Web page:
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WATCH NOW: High school baseball--West Salem wins share of Coulee Conference championship on walkoff

WEST SALEM — The West Salem High School baseball team has taken on the identity of a scrappy outfit, one that always seems to find a way to get the job done.

The Panthers won on the final play three times and they traded punches with Arcadia on Thursday afternoon, and when they found themselves down by a run with three outs left and the Coulee Conference championship on the line, they figured they might as well go for No. 4.

Brett McConkey grounded a pitch toward third base with two outs and the bases loaded in the bottom of the seventh inning for the final piece to West Salem's comeback, and a wide throw to first base allowed Carson Koepnick and Justin Barney to score the tying and winning runs in a 3-2 victory over the Raiders, who didn't trail until the final play.

The Panthers (12-4, 11-1) won for the eight time in nine games, completed a regular-season sweep of Arcadia and clinched a share of the conference title. Second-place Viroqua (14-5, 9-1), which split two games with West Salem, can force the share if it sweeps a doubleheader at Black River Falls on Friday.

"When we met before our (seventh-inning) at-bats, we say, 'Hey, we've done this three times this year,'" West Salem coach Jamie Olson said. "Let's do it again. We were trying to get (players) pumped up because (Arcadia pitcher Alex) Madden threw an awesome game."

Jamie Olson mug


Madden's participation was part of a twist that helped the Panthers, who had one runner tagged out between third base and home and another forced out at third in the bottom of the sixth.

The Raiders led 2-1 when Olson sent senior Gavin Holst to start the seventh as a pinch-hitter. He drew a four-pitch walk from Madden before Koepernick worked a full count into a walk to put a second runner aboard.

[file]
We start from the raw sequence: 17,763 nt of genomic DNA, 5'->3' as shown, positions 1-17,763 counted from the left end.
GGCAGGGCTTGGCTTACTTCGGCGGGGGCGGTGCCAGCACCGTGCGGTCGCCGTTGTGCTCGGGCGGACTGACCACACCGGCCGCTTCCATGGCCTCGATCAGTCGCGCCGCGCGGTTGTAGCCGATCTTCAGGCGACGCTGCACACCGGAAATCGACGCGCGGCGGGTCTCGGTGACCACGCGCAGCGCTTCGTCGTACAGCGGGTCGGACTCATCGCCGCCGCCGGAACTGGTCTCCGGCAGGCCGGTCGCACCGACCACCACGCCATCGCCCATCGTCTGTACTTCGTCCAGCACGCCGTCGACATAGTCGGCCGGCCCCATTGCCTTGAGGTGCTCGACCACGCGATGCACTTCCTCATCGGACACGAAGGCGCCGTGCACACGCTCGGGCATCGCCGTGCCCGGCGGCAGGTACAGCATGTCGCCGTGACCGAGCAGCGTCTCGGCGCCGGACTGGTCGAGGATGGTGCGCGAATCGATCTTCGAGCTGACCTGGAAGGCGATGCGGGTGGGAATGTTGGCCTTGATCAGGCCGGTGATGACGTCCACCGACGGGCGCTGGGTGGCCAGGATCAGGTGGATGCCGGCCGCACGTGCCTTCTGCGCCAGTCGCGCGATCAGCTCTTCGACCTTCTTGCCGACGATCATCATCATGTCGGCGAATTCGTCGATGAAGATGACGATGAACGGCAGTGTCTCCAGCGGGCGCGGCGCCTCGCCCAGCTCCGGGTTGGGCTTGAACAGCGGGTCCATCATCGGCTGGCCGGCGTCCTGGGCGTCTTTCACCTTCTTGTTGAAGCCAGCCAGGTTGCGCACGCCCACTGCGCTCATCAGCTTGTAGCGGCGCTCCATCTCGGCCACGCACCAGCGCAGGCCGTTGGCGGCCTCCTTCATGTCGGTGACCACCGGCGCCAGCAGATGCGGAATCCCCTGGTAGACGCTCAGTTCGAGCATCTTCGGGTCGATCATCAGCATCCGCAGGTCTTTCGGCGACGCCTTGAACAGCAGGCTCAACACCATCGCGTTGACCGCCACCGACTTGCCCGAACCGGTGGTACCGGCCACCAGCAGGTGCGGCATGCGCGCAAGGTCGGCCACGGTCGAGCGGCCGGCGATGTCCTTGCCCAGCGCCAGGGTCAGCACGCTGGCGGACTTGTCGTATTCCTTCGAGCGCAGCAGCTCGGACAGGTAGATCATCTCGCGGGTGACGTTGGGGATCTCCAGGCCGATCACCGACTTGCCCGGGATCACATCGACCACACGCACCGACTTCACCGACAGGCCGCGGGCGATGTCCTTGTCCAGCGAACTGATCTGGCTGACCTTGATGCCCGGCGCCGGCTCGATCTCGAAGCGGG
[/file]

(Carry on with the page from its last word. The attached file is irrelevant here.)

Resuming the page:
"We felt like we needed to give Gavin a chance to hit," Olson said of the decision to insert him into the game at a crucial time. "He's a good hitter with a good eye, and Gavin's been our guy all year when we need to get a pinch hitter off the bench."

Madden, who held the Panthers without a hit through four innings, then struck out Kellen Wright, and CJ McConkey -- running for Holst -- was retired at third base on a grounder hit by Barney.

But the last pitch to Barney was Madden's 100th, forcing Arcadia coach Nate Pronschinske to make a pitching change one out away from victory. He went with Cameron Boland, who walked Isaac Olson to load the bases and got two quick strikes on Brett McConkey before his grounder to Connor Weltzien, who ranged a bit to his left before fielding and throwing wide to Vince Braun at first.

"I wasn't going to swing until (Boland) threw a strike, and he threw one on the first or second pitch, then came back with that curve ball," Brett McConkey said. "I'm not a huge fan of curve balls, and I swung at one I shouldn't have.

"I had to be smart after that. I had to let it go. I fouled one off and put the next one in play."

It finished a comeback from a 2-0 deficit that included one Arcadia run in the second inning and another in the third. Ryan Sokup was the first of four batters to walk in the second inning, and Olson switched from starting pitcher Sam Schmidt to Barney when Schmidt walked Carson Martin with the bases loaded and two outs in the second.

Justin Barney MUG


Barney pitched the rest of the game, allowing one earned run on five hits and didn't walk a batter while striking out six.

"I felt good, and I was excited to get in there," said Barney, who started at second base. "I pitched against these guys the first time, so I was ready for it. I just had to hit my spots, and I think I hit the corners really well."

He needed to because of Madden, who allowed two hits — one a bunt — and struck out four. He threw just 27 pitches in the first three innings and no more than five to one batter until Barney worked him for a six-pitch at-bat to lead off the fourth.

"He was just on," Olson said of Madden. "I was really impressed with the way he handled himself and what he did.

"He was in control of the game and in such a good rhythm. We told the guys they had to start seeing some more pitches, and they did, but he was still in command."


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